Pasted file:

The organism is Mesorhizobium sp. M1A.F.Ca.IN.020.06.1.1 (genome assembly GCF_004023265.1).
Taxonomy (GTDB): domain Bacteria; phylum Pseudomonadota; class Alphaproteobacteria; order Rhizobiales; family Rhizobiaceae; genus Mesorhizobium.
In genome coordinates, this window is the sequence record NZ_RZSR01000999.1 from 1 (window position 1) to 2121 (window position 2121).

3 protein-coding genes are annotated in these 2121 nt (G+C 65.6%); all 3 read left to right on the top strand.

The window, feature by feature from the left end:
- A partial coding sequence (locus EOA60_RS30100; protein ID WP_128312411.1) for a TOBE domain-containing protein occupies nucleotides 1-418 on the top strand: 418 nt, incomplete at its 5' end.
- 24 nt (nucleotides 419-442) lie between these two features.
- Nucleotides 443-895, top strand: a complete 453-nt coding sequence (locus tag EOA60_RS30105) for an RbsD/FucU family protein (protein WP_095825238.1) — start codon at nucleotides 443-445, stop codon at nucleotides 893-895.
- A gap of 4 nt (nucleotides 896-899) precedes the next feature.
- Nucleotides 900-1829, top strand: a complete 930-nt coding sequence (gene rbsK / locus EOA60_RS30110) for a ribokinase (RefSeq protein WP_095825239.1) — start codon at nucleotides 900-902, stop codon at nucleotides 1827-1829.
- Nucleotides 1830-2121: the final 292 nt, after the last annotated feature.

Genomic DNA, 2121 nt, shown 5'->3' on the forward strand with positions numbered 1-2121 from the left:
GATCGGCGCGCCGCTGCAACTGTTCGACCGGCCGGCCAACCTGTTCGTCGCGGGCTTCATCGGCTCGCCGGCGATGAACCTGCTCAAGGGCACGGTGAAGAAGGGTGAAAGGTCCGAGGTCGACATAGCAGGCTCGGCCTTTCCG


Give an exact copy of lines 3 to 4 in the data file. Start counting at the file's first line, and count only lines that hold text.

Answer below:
In genome coordinates, this window is the sequence record NZ_RZSR01000999.1 from 1 (window position 1) to 2121 (window position 2121).

3 protein-coding genes are annotated in these 2121 nt (G+C 65.6%); all 3 read left to right on the top strand.